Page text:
[0008] FIG. 4B illustrates an exemplary NED display filter applied to the NED of FIG. 4A for providing a virtual menu upon interaction with an enhanced object, according to an embodiment.

[0009] FIG. 4C illustrates an exemplary NED display filter applied to the NED of FIG. 4B for providing a secondary virtual contextual menu upon interaction with a virtual menu of an enhanced object, according to an embodiment.

[0010] FIG. 5 is a flowchart illustrating a method for providing object enhancement in a NED, according to an embodiment.

[0011] The figures depict embodiments of the present disclosure for purposes of illustration only. One skilled in the art will readily recognize from the following description that alternative embodiments of the structures and methods illustrated herein may be employed without departing from the principles, or benefits touted, of the disclosure described herein.

DETAILED DESCRIPTION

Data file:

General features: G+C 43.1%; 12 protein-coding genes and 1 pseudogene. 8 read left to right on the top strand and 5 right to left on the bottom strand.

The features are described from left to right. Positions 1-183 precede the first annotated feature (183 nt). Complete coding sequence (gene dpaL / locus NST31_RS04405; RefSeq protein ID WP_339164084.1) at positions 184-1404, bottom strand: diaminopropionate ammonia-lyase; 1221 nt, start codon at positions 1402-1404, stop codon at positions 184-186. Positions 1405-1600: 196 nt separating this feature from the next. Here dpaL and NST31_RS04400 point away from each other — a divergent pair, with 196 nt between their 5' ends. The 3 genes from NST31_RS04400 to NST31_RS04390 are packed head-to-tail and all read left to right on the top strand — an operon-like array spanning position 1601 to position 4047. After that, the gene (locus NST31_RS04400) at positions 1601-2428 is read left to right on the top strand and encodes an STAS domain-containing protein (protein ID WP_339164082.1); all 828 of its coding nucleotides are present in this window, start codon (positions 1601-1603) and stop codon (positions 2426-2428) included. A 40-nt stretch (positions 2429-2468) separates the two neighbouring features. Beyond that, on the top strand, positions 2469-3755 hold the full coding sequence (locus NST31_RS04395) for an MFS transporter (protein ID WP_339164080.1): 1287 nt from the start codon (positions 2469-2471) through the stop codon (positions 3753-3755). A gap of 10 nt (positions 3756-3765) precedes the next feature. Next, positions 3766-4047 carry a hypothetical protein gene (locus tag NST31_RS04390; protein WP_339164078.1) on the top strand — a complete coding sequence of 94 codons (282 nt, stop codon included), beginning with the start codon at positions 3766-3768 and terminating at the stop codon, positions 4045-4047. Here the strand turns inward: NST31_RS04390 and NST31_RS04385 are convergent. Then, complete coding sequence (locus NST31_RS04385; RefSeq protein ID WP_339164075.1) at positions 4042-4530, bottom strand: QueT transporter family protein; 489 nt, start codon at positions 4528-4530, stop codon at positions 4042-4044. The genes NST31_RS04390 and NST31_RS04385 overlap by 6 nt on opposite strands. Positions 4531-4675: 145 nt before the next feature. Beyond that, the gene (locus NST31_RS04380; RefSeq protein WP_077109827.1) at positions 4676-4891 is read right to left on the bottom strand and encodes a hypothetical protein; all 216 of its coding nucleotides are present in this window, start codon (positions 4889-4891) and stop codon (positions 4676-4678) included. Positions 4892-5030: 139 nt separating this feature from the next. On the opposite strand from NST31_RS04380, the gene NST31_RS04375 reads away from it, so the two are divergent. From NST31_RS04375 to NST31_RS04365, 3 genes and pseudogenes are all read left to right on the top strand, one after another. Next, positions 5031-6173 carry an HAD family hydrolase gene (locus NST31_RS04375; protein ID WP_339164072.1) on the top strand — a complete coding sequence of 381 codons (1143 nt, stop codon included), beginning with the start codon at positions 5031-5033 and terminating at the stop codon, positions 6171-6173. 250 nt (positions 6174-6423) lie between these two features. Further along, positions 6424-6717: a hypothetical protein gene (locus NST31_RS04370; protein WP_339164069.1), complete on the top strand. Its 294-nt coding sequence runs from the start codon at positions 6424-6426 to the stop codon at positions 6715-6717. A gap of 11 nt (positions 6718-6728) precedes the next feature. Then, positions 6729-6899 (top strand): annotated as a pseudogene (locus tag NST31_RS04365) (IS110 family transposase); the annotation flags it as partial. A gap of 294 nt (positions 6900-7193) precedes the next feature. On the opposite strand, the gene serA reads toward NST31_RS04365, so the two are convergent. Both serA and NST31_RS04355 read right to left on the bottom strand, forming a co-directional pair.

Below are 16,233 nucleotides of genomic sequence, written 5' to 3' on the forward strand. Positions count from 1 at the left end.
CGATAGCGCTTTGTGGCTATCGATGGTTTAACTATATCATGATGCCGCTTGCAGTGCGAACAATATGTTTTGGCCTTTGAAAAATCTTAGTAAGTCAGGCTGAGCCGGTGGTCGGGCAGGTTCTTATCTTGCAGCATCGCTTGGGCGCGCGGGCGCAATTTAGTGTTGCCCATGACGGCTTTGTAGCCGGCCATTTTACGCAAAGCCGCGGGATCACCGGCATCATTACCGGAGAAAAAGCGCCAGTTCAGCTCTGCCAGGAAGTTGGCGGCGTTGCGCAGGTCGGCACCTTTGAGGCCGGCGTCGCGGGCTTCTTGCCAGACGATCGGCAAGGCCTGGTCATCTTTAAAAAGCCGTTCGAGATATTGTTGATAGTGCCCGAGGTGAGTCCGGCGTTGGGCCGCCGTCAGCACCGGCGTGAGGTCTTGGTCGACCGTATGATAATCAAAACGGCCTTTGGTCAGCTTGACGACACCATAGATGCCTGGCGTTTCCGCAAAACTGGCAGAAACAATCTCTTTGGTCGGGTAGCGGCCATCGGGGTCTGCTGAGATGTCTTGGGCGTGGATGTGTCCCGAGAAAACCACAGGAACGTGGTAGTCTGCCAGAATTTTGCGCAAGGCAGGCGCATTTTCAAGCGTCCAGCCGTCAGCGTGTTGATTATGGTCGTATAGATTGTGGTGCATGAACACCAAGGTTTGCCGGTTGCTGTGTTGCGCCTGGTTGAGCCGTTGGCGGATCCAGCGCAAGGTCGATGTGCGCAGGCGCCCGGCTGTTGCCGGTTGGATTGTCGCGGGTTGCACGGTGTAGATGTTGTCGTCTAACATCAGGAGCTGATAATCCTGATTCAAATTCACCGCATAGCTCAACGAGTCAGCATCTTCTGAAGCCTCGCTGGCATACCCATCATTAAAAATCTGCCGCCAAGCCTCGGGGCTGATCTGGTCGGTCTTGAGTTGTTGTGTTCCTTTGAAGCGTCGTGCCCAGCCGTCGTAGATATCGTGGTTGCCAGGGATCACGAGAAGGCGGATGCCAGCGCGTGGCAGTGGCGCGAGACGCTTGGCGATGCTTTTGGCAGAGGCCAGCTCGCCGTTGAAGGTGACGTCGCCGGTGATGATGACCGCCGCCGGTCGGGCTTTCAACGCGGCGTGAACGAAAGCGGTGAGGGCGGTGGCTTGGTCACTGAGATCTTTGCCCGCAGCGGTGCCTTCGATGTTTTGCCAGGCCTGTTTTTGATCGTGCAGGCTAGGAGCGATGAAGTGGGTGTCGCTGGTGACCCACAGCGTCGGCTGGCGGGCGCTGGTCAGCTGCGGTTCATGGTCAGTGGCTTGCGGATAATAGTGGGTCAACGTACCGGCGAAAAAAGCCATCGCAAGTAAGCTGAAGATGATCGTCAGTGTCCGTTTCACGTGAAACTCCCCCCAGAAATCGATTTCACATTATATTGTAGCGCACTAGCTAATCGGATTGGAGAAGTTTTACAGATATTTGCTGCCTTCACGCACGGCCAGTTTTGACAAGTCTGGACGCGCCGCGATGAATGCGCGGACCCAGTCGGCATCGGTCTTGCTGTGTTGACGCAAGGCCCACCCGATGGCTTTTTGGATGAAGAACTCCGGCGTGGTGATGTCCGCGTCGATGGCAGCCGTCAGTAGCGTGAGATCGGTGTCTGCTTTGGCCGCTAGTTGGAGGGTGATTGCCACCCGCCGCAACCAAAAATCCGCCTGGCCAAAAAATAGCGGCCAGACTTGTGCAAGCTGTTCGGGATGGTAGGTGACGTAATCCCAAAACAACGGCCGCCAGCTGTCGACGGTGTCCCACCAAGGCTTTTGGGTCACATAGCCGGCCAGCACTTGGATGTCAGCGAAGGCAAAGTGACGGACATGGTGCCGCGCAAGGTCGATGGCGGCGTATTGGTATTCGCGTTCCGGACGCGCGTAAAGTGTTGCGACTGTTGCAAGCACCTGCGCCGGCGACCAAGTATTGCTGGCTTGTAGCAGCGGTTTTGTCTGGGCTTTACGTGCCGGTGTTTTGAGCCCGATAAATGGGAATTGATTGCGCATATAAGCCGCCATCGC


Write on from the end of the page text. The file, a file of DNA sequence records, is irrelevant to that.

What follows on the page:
[0012] Embodiments of the invention may include or be implemented in conjunction with an artificial reality system. Artificial reality is a form of reality that has been adjusted in some manner before presentation to a user, which may include, e.g., a virtual reality (VR), an augmented reality (AR), a mixed reality (MR), a hybrid reality, or some combination and/or derivatives thereof. Artificial reality content may include completely generated content or generated content combined with captured (e.g., real-world) content. The artificial reality content may include video, audio, haptic feedback, or some combination thereof, and any of which may be presented in a single channel or in multiple channels (such as stereo video that produces a three-dimensional effect to the viewer). Additionally, in some embodiments, artificial reality may also be associated with applications, products, accessories, services, or some combination thereof, that are used to, e.g., create content in an artificial reality and/or are otherwise used in (e.g., perform activities in) an artificial reality. The artificial reality system that provides the artificial reality content may be implemented on various platforms, including a head-mounted display (HMD) connected to a host computer system, a standalone HMD, a mobile device or computing system, or any other hardware platform capable of providing artificial reality content to one or more viewers.